Splash photography is ridiculously cool. It looks amazing and never fails to impress an audience. I did the “blue wine” shot in photography school but have kept it in my portfolio because it always gets a reaction. It may look like a studio shot, but it was a rushed last minute assignment done with a single flash. Here is how I shot it: Read More…
I’m a relatively neat person, but my digital life was a mess. I’m the guy who filled up his desktop with random files and then swept them into a folder named “desktop.”
Unfortunately, the chickens came home to roost last week when an old client needed some prints from a shoot in 2011. Eventually I found the files, but it wasn’t easy. If only I had started my search in “desktop 8.” Read More…
If you’re a trustfund hipster who has an interest in photography, stop wasting your money on skinny pants and go to photography school. The best schools are Brooks and the Hallmark Institute. Once you graduate, you’ll have a whole new way to be pretentious.
If you’re like everyone else who loves photography but doesn’t have 60-100k to drop on school, check out your local community college. Community colleges may get a bad rap, but the professors and facilities are typically top notch.
With today’s shifting economy for visual media, taking a couple of years of community college to learn the fundamentals followed by a few assisting jobs is the smart move.
A lot of people will tell you to skip school and just “shoot,” but I don’t agree. Here are 7 reasons why it’s a good idea to go to photography school.
Your mom and the lemmings on Flickr may love your photos, but are they really any good? When you have to place your work alongside others and receive an oral evaluation, you’ll quickly begin to understand the difference between average and great work.
2. Learn Teamwork
Photography can be a solitary activity, but in photography school, group projects are a big deal. Just like on a commercial set, the people supporting the photographer can make or break a shoot. Photographers who are jerks and don’t play nice with others fail.
3 Get exposed to different work
The photography world is vast and a great professor can open your eyes to a whole new way of seeing.
4. Learn to use film and print
Film may be dying, but it’s still an invaluable learning tool for understanding how tonal curves work. Nothing breaks the Photoshop crutch like having to optically print a black and white negative.
5. Push your work out of the box
Most people seem to shoot the same junk over and over again. Photography school forces you to do a variety of assignments outside your comfort zone. I may not shoot sports, but I can do it because of school.
6. Learn from certified professionals
Unlike the self-proclaimed experts on the internet, a college professor has a vast amount of knowledge and has been thoroughly vetted. Why waste money on a 2 day workshop when you can learn from a true professional over the course of a semester?
7. Photography school network
A network of friends and fellow photographers is invaluable. As you step out into the professional world, you’ll always be able to rely on your network for honest critique and a free helping hand when needed.
Go Take A Class -NOW!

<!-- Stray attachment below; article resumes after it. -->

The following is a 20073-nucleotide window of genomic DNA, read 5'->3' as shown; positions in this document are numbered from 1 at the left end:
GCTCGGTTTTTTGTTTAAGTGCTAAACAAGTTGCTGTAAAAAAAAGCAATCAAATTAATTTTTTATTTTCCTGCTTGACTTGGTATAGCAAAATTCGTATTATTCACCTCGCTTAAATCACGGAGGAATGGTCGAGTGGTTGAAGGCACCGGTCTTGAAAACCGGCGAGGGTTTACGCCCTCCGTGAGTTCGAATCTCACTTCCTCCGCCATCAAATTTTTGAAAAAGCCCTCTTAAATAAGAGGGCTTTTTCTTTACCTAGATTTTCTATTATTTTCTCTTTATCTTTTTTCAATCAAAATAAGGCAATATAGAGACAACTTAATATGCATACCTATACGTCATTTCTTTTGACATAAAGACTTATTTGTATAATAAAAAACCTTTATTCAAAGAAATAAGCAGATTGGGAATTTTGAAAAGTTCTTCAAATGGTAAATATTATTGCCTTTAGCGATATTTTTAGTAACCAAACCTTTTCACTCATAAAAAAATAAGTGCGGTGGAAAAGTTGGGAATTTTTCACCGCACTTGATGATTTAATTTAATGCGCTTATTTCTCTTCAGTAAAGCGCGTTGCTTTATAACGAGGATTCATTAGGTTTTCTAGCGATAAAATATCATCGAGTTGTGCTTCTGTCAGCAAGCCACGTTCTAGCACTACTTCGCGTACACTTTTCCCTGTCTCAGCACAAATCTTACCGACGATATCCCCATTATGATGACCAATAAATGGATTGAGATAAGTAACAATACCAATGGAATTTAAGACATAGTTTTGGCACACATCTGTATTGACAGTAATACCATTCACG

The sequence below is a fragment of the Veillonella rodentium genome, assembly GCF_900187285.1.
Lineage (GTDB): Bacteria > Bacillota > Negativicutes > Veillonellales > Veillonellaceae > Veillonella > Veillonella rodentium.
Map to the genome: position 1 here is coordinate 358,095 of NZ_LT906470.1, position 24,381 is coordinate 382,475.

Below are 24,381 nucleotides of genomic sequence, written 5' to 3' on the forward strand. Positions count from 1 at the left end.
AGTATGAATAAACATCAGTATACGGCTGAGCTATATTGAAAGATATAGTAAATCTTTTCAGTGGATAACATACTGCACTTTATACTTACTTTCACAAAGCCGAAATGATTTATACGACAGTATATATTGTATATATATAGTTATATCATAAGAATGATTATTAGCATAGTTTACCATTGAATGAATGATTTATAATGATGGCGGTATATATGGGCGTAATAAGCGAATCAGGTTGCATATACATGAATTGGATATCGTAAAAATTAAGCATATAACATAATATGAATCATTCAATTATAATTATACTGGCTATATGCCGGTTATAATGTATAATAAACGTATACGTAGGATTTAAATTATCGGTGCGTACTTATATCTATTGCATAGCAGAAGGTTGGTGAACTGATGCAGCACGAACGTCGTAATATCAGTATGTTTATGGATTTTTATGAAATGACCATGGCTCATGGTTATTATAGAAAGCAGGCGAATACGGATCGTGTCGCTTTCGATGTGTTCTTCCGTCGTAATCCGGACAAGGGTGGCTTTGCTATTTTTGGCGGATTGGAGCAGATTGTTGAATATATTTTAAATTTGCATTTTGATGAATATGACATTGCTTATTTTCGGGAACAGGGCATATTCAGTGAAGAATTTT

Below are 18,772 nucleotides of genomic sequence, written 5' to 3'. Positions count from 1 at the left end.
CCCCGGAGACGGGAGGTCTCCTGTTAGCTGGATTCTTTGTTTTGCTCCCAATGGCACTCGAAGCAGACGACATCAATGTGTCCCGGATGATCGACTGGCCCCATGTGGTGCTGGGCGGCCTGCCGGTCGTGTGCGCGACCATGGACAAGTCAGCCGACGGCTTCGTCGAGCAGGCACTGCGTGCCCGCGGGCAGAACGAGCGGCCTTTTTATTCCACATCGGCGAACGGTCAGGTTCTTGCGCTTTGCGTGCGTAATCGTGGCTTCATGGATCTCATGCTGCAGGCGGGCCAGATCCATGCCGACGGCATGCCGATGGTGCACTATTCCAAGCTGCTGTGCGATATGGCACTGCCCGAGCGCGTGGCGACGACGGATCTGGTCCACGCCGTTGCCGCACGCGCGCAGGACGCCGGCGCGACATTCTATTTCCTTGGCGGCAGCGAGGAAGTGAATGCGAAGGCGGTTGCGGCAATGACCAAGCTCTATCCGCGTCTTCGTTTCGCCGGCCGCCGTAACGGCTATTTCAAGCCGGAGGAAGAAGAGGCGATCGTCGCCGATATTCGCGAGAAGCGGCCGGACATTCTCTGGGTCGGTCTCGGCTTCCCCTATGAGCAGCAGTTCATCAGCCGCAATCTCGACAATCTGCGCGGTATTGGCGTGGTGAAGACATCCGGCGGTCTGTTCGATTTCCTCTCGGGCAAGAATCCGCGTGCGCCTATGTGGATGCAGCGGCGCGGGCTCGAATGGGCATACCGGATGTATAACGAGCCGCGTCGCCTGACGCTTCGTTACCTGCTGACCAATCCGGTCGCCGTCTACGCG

If you’re one of those photographers who’s always on the net obsessing over gear instead of shooting, go take a class! Nothing will help you more than actually learning how to use your camera.
If you’re in the Los Angeles area, the Glendale Community College photography program still has a few spaces available in their summer session. The professors teaching the classes are the best of the best so if you love photography and have some free time this summer, sign up!
In this continuation of part 1, I expand on the photo gear needed to setup a food photography studio.
This is the one area that people always cheap-out on so DON’T! A good tripod will outlast your digital camera and most likely you. My dad purchased a lightweight aluminum tripod in the 1960’s and guess what? He still pulls it out of the closet every Christmas.
Manfrotto tripods are the industry standard and I use the 055xprob because of its lightweight and durability. I paired it with the Manfrotto 322RC2 grip head, but it’s been problematic. Over the past year it’s lost all of its tension and I’m likely going to replace it with the 498RC2 ball head.
Camera and Lenses
If I had to start a new system from scratch, I wouldn’t choose Nikon or Canon. A million other food bloggers swear by these full-frame systems, but compact mirrorless systems like the Panasonic GH4 are the future.
In 2014, with the convergence of image quality across all sensor sizes, photographers don’t need the weight or expense of a full-frame system. The image quality from these various sensors is nearly identical on a computer monitor where 99.9% of work is displayed, so why not choose the superior ergonomics of a compact system camera. If you need a full-frame DSLR for a job, just rent one.
For the typical food photography studio kit you’ll need 3 lenses: a fast standard zoom, a macro, and a standard prime. Focal lengths vary across sensor sizes, but in full-frame digital this equates to a 24-70mm f/2.8, a 90mm f/2.8 and 50mm f/1.4. For the advanced photographer, I would also recommend a lens or an adapter that facilitates tilt/shift movements.
The compact camera systems and the respective lenses I like for a food photography studio are as follows:
If you plan to do video along with photography, forget everything else and buy this.
This has an amazing in-body 5-axis stabilization system that works with every lens.
This camera loses the anti-aliasing filter over the sensor, adds a unique Bayer color layer, and creates astonishing emulations of Fuji film.